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Texting was not considered reckless driving. There were no laws against it.

Wrong.....



Alabama

Code of Alabama 1975, Title 32 (Motor Vehicles and Traffic), Section 32-5A-190 (Reckless driving):

(a) Any person who drives any vehicle carelessly and heedlessly in willful or wanton disregard for the rights or safety of persons or property, or without due caution and circumspection and at a speed or in a manner so as to endanger or be likely to endanger any person or property, shall be guilty of reckless driving.
(b) Every person convicted of reckless driving shall be punished upon a first conviction by imprisonment for a period of not less than five days nor more than 90 days, or by fine of not less than $25.00 nor more than $500.00, or by both such fine and imprisonment, and on a second or subsequent conviction shall be punished by imprisonment for not less than 10 days nor more than six months, or by a fine of not less than $50.00 nor more than $500.00, or by both such fine and imprisonment, and the court may prohibit the person so convicted from driving a motor vehicle on the public highways of this state for a period not exceeding six months, and the license of the person shall be suspended for such period by the Director of Public Safety pursuant to Section 32-5A-195.
(c) Neither reckless driving nor any other moving violation under this chapter is a lesser included offense under a charge of driving while under the influence of alcohol or drugs. (Acts 1980, No. 80-434, p. 604, §9-101.) [1]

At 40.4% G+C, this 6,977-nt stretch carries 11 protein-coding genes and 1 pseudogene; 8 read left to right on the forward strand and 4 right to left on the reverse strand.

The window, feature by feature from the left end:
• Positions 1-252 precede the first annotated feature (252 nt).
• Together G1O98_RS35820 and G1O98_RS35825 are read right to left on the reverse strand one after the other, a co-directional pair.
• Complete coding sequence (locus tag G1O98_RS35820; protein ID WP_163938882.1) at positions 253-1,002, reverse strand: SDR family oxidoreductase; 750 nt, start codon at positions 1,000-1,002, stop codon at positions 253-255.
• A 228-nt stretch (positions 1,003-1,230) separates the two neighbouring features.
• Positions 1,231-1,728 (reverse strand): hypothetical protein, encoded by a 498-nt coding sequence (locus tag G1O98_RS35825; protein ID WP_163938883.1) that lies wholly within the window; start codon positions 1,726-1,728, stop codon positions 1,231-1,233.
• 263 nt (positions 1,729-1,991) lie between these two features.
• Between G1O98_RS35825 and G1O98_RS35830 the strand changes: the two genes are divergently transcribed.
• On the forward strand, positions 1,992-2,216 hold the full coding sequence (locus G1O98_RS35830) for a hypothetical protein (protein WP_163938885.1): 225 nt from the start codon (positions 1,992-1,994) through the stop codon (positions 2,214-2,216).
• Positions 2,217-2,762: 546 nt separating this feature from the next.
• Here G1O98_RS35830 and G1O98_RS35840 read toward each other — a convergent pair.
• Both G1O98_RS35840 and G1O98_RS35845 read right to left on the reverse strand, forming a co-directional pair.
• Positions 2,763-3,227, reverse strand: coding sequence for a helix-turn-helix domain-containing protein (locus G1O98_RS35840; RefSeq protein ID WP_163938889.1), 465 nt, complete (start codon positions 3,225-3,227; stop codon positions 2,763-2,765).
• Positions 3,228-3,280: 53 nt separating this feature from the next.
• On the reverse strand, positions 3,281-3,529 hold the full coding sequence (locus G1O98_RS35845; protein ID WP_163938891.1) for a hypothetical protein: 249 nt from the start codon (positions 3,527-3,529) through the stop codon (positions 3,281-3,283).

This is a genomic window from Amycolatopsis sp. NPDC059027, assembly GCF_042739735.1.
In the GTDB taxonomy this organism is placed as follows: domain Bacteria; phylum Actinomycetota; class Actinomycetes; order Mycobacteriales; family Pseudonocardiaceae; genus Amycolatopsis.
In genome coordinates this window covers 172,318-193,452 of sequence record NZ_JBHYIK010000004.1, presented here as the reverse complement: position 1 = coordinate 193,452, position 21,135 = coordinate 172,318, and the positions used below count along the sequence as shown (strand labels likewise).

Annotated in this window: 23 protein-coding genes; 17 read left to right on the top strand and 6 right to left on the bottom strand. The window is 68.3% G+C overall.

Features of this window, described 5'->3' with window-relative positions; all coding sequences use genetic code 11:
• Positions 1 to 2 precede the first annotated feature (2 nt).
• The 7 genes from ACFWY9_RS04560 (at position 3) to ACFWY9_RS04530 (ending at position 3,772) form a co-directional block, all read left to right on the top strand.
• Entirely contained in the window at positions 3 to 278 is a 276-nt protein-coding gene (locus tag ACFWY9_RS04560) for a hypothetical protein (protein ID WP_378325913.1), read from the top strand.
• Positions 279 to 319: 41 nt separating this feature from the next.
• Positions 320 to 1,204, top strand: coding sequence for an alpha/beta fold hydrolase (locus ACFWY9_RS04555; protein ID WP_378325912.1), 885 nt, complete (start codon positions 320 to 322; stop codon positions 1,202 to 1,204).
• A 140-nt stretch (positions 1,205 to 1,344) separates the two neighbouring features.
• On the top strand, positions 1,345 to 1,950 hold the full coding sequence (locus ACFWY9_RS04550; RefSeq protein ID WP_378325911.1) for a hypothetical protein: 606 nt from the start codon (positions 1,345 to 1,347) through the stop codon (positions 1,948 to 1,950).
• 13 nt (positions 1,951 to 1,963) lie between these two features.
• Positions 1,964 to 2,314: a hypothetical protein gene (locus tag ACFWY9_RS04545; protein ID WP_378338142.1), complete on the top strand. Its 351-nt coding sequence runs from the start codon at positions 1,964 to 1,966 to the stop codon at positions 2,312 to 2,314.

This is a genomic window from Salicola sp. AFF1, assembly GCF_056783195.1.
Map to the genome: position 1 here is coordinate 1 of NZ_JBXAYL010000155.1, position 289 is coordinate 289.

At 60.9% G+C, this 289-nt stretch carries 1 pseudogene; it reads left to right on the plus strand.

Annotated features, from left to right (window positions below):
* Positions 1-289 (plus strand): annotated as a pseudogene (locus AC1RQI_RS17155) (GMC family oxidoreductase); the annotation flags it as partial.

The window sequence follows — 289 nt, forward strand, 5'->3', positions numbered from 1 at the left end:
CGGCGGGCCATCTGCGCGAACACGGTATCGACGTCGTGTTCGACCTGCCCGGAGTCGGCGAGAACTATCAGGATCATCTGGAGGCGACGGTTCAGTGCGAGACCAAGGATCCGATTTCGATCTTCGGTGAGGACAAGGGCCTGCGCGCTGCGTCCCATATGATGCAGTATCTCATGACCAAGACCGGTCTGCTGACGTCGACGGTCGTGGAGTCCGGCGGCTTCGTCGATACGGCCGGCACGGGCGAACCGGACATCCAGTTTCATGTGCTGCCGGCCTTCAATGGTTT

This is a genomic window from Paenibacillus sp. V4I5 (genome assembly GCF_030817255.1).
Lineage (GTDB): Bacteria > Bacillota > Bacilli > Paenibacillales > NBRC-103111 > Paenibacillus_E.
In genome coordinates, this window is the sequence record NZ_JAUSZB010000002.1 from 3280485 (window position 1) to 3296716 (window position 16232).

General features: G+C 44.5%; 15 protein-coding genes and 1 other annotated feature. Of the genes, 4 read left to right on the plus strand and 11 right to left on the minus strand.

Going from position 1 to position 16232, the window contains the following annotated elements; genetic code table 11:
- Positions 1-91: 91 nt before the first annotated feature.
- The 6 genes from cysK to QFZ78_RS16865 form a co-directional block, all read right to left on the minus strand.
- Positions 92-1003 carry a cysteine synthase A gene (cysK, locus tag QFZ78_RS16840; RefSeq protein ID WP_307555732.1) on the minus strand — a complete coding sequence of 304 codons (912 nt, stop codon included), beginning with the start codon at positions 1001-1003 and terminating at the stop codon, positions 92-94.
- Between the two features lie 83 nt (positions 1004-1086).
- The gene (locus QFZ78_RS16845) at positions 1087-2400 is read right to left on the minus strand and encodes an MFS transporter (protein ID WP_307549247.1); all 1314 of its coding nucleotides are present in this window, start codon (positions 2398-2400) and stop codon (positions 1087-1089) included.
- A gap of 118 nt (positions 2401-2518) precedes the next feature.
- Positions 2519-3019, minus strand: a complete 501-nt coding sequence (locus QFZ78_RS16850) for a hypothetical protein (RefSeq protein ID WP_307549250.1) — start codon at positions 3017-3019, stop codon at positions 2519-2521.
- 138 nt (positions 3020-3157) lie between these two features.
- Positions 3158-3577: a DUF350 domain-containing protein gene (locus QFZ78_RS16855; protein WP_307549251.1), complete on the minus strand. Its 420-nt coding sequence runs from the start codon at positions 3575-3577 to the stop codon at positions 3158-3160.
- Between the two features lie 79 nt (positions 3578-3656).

[edit] Alaska

Alaska Statutes, Title 28 (Motor Vehicles), Chapter 35 (Offenses and Accidents), Section 40. (Reckless Driving)

(a) A person who drives a motor vehicle in the state in a manner that creates a substantial and unjustifiable risk of harm to a person or to property is guilty of reckless driving. A substantial and unjustifiable risk is a risk of such a nature and degree that the conscious disregard of it or a failure to perceive it constitutes a gross deviation from the standard of conduct that a reasonable person would observe in the situation.
(b) A person convicted of reckless driving is guilty of a misdemeanor and is punishable by a fine of not more than $1,000 or by imprisonment for not more than one year or by both.
(c) Lawfully conducted automobile, snowmobile, motorcycle, or other motor vehicle racing or exhibition events are not subject to the provisions of this section. (AS 28.35.040) [2]

[edit] Arizona

28-693. Reckless driving; classification; license; surrender

A. A person who drives a vehicle in reckless disregard for the safety of persons or property is guilty of reckless driving.
B. A person convicted of reckless driving is guilty of a class 2 misdemeanor.
C. In addition, the judge may require the surrender to a police officer of any driver license of the convicted person, shall report the conviction to the department and may order the driving privileges of the person to be suspended for a period of not more than ninety days. On receipt of the abstract of conviction and order, the department shall suspend the driving privilege of the person for the period of time ordered by the judge.